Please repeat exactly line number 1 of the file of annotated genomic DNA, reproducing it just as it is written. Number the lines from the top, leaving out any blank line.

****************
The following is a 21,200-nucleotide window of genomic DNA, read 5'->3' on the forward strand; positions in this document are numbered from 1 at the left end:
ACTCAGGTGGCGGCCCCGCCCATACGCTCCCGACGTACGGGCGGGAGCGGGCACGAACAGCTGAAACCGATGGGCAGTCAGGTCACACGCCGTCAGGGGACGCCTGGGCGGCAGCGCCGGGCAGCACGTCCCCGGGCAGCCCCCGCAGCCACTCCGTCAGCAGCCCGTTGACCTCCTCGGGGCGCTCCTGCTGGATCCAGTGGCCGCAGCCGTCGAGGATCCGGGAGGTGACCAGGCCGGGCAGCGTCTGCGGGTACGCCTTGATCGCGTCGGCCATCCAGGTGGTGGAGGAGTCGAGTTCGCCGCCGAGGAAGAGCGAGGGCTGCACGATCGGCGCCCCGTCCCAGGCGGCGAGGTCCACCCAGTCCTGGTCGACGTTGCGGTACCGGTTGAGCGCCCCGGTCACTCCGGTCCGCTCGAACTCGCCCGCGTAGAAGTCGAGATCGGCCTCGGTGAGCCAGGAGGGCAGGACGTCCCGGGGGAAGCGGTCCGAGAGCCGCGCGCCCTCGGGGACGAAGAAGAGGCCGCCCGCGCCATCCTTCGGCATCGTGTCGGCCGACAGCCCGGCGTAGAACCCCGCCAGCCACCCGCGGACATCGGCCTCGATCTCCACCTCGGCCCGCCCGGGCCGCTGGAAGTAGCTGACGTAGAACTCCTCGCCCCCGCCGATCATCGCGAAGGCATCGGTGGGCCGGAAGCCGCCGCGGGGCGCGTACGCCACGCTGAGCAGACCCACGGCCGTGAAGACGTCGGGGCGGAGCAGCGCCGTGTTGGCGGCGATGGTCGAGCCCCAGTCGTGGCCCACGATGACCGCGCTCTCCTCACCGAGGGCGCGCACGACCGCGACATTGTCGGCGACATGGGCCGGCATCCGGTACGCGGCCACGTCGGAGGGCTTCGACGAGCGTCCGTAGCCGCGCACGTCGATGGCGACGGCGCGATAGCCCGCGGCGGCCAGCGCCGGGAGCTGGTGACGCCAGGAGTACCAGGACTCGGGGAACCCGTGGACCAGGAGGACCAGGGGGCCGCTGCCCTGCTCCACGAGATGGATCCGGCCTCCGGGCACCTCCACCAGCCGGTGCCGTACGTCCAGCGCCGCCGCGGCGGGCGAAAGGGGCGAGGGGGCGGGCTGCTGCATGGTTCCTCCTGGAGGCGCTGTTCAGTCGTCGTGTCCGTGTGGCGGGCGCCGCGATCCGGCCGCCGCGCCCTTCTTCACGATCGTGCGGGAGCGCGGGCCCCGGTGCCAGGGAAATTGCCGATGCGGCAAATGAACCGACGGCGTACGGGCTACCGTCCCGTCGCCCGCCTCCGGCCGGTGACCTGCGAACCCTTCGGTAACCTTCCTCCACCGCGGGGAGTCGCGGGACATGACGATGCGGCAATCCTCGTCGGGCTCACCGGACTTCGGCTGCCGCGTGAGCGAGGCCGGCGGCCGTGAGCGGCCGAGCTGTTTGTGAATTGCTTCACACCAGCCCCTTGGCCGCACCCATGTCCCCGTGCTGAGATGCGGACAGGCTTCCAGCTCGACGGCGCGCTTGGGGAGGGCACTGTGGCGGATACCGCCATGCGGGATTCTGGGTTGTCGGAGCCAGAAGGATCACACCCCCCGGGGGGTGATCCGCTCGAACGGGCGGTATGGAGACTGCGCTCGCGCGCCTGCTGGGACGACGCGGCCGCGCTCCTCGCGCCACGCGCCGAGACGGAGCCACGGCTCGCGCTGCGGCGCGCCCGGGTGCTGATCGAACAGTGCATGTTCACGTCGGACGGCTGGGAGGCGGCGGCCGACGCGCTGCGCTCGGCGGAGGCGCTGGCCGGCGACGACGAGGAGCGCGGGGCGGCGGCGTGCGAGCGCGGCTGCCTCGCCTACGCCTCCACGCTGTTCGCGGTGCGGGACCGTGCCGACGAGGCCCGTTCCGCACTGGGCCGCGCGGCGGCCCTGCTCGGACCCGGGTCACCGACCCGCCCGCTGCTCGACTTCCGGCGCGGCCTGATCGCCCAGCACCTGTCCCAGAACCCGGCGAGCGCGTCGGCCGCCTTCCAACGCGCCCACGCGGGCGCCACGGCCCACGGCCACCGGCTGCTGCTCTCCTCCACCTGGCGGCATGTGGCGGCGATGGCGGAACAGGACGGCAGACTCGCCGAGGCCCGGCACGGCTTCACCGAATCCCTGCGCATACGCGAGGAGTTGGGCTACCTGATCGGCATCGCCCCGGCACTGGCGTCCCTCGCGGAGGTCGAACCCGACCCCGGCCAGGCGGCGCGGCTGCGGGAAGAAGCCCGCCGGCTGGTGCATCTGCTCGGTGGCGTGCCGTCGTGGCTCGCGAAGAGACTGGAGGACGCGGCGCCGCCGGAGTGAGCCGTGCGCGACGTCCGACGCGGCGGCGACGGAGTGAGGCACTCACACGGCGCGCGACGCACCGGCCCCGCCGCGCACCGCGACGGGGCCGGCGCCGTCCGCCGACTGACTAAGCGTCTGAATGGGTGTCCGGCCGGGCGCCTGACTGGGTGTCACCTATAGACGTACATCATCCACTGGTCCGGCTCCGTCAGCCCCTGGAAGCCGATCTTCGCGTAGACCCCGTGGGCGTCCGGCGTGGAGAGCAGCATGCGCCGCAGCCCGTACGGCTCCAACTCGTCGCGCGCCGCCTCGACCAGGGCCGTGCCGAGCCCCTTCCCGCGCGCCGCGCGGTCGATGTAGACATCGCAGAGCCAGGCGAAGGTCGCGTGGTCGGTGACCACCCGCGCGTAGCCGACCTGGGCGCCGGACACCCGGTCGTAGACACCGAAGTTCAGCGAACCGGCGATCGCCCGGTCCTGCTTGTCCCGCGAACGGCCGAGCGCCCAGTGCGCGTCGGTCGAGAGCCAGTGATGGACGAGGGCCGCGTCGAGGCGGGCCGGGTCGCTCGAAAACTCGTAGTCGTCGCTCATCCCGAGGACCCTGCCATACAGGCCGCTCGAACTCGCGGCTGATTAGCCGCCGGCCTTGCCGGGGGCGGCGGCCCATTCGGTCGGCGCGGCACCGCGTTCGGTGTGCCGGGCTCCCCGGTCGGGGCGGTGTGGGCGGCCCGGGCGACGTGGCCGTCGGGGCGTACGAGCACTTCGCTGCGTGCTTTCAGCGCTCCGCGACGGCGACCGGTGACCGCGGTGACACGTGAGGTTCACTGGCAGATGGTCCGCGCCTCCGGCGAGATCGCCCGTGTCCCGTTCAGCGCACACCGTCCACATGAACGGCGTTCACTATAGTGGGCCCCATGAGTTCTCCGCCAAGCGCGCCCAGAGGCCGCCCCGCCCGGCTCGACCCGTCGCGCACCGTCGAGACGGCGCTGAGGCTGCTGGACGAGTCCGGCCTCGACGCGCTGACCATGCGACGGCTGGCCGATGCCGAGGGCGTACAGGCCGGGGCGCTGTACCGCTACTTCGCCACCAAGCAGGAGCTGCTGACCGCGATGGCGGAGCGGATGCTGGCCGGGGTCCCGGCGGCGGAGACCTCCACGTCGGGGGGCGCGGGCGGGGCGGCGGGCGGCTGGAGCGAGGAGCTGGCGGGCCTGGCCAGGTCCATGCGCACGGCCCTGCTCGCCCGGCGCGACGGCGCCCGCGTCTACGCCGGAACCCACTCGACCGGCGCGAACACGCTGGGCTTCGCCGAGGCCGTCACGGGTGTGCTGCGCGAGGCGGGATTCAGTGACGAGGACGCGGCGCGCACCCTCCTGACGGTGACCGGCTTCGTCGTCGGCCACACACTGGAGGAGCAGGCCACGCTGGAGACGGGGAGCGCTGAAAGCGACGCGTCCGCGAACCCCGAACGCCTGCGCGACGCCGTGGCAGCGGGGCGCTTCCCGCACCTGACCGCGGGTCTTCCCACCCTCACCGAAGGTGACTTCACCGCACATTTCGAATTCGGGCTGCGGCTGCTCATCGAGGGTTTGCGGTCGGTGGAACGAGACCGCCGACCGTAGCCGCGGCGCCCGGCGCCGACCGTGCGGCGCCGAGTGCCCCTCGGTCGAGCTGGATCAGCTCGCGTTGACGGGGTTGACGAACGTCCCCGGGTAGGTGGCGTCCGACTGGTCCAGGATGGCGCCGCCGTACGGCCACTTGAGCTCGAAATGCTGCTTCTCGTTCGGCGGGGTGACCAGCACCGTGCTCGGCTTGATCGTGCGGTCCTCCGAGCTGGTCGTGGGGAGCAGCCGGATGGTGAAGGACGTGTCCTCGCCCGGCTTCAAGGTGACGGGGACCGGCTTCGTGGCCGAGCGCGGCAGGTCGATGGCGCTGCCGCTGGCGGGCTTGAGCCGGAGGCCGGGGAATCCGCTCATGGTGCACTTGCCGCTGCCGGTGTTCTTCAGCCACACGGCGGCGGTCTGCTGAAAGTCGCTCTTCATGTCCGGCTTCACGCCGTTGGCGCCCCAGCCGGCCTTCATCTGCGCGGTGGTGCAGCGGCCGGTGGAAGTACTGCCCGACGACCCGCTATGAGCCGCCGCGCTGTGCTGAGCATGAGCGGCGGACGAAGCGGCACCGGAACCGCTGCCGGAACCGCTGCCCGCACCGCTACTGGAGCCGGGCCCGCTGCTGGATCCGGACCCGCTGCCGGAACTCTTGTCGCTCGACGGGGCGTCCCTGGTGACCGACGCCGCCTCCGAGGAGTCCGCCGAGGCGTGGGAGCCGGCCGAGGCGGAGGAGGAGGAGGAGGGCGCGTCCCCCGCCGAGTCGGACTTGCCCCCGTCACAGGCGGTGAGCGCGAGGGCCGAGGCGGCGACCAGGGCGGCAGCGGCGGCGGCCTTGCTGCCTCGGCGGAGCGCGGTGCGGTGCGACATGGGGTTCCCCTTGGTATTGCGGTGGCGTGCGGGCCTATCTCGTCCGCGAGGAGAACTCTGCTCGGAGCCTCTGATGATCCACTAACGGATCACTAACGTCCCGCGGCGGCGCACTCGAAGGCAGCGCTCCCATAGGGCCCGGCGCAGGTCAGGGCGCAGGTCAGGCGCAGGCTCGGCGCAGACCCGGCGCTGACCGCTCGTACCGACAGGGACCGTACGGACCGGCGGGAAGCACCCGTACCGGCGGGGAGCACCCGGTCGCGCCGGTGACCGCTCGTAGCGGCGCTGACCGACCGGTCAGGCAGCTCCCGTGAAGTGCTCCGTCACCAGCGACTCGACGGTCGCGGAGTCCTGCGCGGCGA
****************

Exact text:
The following is a 21,200-nucleotide window of genomic DNA, read 5'->3' on the forward strand; positions in this document are numbered from 1 at the left end: